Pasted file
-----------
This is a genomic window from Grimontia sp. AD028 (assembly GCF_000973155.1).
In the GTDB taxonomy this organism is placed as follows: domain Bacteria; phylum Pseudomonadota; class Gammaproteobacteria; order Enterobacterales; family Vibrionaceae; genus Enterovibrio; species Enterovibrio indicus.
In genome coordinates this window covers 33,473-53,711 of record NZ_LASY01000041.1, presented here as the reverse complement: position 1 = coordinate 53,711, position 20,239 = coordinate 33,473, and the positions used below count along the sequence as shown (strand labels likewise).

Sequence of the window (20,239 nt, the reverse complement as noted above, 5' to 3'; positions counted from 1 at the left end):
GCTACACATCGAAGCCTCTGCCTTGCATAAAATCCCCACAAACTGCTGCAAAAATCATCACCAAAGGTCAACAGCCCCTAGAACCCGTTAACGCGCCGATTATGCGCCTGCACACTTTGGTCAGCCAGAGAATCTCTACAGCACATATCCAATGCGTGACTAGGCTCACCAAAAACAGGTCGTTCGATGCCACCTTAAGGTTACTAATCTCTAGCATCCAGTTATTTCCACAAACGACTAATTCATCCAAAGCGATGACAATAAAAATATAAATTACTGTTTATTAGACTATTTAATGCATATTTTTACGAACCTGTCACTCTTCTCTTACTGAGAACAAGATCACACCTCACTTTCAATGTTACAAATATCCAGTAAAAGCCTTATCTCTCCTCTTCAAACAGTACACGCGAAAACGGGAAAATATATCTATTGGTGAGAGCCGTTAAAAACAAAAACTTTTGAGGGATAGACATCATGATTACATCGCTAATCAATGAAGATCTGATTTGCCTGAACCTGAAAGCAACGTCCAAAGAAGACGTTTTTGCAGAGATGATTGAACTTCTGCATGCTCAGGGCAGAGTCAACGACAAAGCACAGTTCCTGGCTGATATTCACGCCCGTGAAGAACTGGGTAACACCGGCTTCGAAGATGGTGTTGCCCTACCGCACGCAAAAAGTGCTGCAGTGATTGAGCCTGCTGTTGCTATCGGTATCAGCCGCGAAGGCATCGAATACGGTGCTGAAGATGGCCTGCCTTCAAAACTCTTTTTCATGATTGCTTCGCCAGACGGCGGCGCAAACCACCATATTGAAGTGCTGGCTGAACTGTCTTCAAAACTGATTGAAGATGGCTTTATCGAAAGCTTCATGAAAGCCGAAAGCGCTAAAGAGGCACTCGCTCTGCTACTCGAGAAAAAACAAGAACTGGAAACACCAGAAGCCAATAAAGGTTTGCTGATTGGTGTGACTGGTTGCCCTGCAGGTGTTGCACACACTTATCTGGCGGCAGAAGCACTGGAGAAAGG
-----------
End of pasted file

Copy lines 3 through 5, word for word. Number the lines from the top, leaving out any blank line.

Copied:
In genome coordinates this window covers 33,473-53,711 of record NZ_LASY01000041.1, presented here as the reverse complement: position 1 = coordinate 53,711, position 20,239 = coordinate 33,473, and the positions used below count along the sequence as shown (strand labels likewise).

Sequence of the window (20,239 nt, the reverse complement as noted above, 5' to 3'; positions counted from 1 at the left end):
GCTACACATCGAAGCCTCTGCCTTGCATAAAATCCCCACAAACTGCTGCAAAAATCATCACCAAAGGTCAACAGCCCCTAGAACCCGTTAACGCGCCGATTATGCGCCTGCACACTTTGGTCAGCCAGAGAATCTCTACAGCACATATCCAATGCGTGACTAGGCTCACCAAAAACAGGTCGTTCGATGCCACCTTAAGGTTACTAATCTCTAGCATCCAGTTATTTCCACAAACGACTAATTCATCCAAAGCGATGACAATAAAAATATAAATTACTGTTTATTAGACTATTTAATGCATATTTTTACGAACCTGTCACTCTTCTCTTACTGAGAACAAGATCACACCTCACTTTCAATGTTACAAATATCCAGTAAAAGCCTTATCTCTCCTCTTCAAACAGTACACGCGAAAACGGGAAAATATATCTATTGGTGAGAGCCGTTAAAAACAAAAACTTTTGAGGGATAGACATCATGATTACATCGCTAATCAATGAAGATCTGATTTGCCTGAACCTGAAAGCAACGTCCAAAGAAGACGTTTTTGCAGAGATGATTGAACTTCTGCATGCTCAGGGCAGAGTCAACGACAAAGCACAGTTCCTGGCTGATATTCACGCCCGTGAAGAACTGGGTAACACCGGCTTCGAAGATGGTGTTGCCCTACCGCACGCAAAAAGTGCTGCAGTGATTGAGCCTGCTGTTGCTATCGGTATCAGCCGCGAAGGCATCGAATACGGTGCTGAAGATGGCCTGCCTTCAAAACTCTTTTTCATGATTGCTTCGCCAGACGGCGGCGCAAACCACCATATTGAAGTGCTGGCTGAACTGTCTTCAAAACTGATTGAAGATGGCTTTATCGAAAGCTTCATGAAAGCCGAAAGCGCTAAAGAGGCACTCGCTCTGCTACTCGAGAAAAAACAAGAACTGGAAACACCAGAAGCCAATAAAGGTTTGCTGATTGGTGTGACTGGTTGCCCTGCAGGTGTTGCACACACTTATCTGGCGGCAGAAGCACTGGAGAAAGG